As you might imagine, I am always keeping one eye on the mental health issues around me. I have watched, with the odd fascination of a social scientist, numerous videos in which someone “loses it” over, what many people might judge, a minor provocation. Without a micro-analysis of racism, privilege, mental illness, entitlement, or narcissism (which are all worthwhile conversations, too), and without citing any specific examples (because I’m sure you’ve seen plenty), I keep returning to the overly simplistic thought, “Wow. People are super-stressed and they are REALLY not handling it well.”
Dispiriting, indeed—to watch seemingly ordinary Americans behaving badly. I wonder if they are minding their mental health.
Depression and anxiety are two of the primary mental disorders that affect people today. Current estimates are 6.7% of Americans (16.2 million) are diagnosed with depression and 18.1% (40 million) with an anxiety disorder. And how would you know if you’re depressed? Some of the basic symptoms of a clinical depression are low mood; the inability to experience pleasure; changes (up or down) in appetite and weight, sleep, and energy (lethargic or keyed up); fatigue; inability to concentrate; and thoughts of death. The key is whether or not someone feels significant distress from the symptoms or if they are functionally impaired.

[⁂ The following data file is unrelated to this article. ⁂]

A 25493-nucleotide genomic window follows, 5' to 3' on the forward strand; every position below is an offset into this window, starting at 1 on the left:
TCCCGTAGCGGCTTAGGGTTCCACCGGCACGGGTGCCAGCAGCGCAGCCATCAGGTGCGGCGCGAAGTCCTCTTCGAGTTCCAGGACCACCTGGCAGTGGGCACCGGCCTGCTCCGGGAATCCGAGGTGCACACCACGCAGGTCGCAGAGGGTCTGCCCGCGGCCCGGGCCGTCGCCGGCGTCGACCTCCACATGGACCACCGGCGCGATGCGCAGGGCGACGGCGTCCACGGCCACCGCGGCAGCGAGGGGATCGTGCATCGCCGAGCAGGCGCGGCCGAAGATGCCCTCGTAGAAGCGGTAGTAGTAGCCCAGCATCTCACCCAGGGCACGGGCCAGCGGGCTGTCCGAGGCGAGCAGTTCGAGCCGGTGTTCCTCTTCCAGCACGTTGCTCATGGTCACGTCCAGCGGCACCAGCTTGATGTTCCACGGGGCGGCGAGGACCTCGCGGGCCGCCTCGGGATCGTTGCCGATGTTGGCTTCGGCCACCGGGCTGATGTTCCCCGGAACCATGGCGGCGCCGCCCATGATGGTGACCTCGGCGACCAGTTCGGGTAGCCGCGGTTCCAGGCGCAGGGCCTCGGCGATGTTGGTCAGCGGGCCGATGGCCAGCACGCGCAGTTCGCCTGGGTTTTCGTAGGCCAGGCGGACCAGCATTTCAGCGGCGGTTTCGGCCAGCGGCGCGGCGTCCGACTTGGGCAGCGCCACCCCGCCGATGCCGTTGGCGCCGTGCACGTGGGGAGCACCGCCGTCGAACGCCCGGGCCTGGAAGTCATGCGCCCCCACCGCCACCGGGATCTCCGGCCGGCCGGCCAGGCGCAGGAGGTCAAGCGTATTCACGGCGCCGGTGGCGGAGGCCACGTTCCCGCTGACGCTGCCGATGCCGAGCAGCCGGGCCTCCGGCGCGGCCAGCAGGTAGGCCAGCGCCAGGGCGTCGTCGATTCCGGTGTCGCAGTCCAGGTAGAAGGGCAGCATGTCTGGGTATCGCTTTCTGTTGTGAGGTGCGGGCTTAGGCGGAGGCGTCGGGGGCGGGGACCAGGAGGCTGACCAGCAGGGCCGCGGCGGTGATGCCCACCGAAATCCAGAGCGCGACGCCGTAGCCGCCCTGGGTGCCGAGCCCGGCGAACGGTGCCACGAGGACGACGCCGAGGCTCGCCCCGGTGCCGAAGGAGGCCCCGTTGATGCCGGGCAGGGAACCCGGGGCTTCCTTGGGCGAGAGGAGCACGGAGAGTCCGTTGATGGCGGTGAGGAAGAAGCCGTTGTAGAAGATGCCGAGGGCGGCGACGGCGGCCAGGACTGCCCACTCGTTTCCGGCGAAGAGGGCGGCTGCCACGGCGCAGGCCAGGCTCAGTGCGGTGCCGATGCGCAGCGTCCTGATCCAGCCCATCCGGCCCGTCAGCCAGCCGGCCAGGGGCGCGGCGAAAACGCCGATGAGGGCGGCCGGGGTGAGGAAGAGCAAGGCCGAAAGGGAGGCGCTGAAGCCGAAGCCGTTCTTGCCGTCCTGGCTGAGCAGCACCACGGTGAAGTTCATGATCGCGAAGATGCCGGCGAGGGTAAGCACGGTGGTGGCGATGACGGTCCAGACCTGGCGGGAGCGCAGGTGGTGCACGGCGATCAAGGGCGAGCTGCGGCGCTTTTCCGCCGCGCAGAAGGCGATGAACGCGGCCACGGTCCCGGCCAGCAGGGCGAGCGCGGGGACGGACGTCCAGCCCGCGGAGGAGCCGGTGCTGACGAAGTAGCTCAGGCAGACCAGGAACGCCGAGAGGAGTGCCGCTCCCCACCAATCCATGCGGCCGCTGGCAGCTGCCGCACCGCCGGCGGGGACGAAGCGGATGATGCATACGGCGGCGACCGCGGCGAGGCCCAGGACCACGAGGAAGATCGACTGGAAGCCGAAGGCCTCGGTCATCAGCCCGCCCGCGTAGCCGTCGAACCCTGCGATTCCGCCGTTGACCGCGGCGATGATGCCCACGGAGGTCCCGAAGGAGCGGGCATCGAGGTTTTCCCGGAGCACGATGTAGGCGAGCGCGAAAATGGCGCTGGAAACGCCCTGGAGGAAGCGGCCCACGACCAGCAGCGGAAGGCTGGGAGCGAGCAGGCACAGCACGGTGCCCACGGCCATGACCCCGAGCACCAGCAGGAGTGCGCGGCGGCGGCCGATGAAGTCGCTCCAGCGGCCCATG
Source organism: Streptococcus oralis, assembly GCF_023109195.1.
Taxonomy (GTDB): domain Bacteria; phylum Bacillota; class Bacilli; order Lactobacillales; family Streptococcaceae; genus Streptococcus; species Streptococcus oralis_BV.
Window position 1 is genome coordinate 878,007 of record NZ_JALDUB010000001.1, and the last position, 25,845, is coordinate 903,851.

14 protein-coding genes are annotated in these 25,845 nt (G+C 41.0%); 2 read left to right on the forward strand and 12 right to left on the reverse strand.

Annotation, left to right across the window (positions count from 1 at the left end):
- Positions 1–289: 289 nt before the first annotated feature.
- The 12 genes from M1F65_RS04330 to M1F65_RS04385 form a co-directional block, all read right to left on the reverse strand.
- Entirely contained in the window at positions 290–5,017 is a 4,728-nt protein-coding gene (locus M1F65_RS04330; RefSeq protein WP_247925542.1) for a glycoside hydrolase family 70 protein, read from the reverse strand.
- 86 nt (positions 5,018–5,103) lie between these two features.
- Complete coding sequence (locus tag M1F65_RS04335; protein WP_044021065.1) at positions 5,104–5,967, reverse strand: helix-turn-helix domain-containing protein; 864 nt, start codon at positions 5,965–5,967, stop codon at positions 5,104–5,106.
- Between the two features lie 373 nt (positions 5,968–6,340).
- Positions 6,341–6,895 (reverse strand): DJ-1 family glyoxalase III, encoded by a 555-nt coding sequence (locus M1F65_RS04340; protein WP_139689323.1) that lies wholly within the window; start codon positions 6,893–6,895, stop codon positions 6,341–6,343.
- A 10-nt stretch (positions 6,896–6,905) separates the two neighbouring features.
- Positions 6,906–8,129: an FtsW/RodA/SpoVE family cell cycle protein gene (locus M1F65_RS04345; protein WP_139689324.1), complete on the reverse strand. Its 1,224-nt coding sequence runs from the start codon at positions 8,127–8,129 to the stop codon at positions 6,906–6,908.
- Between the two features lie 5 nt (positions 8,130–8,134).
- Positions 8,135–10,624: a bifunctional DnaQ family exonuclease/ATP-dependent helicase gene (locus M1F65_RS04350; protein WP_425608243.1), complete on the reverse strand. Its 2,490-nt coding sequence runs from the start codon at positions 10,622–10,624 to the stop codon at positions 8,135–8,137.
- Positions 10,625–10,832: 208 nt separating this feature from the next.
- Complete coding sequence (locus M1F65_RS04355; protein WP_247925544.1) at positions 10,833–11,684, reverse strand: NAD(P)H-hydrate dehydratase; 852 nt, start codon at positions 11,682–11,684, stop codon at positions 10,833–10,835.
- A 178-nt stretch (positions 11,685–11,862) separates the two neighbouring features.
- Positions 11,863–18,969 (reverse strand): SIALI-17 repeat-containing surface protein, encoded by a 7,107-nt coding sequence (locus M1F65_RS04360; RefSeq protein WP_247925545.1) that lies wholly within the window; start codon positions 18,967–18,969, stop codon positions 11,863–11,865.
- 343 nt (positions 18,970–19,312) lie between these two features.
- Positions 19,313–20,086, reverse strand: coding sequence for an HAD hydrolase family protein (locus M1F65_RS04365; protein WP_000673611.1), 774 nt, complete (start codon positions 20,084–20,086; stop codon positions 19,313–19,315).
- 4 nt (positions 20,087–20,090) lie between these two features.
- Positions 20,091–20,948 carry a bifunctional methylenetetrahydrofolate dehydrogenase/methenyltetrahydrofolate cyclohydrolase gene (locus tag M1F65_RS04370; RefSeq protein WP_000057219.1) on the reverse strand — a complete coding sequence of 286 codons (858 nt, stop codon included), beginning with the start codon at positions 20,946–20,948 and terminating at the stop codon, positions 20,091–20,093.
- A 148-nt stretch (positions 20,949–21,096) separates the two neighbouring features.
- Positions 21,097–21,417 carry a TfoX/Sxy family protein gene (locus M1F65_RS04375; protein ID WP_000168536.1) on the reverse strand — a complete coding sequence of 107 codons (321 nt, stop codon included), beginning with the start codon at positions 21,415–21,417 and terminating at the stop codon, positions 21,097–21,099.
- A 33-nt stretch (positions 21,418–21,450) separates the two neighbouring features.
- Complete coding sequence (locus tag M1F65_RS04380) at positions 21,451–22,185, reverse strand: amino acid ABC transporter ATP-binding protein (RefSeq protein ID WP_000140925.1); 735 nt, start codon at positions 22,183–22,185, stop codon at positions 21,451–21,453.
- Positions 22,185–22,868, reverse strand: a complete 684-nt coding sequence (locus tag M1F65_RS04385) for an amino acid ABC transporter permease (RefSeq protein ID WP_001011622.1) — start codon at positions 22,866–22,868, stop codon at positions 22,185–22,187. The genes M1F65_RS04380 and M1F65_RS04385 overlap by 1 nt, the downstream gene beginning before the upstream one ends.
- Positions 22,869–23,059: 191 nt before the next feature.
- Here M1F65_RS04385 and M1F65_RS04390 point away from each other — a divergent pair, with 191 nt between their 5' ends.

I’m not suggesting that you diagnose yourself but I also know that if you’re curious, you’ll google the symptoms. And it is important to know what to look for. If you have ongoing concerns that you might have depression, I strongly encourage you to seek professional help. That said, not all depressive episodes look alike and not all warrant treatment with medication. Many types of “talk therapy” are highly effective.
or the covid blues?
My guess is that what Michelle Obama was talking about is not a “clinical depression” but more that sense of feeling “off.” Not an “I can’t get out of the bed” or an “I can’t function” type of persistent depression, but rather an “I feel dulled, bored, somewhat lethargic…not myself” way. Well, as I described about my pre-pandemic life, I’m kind of not myself either currently.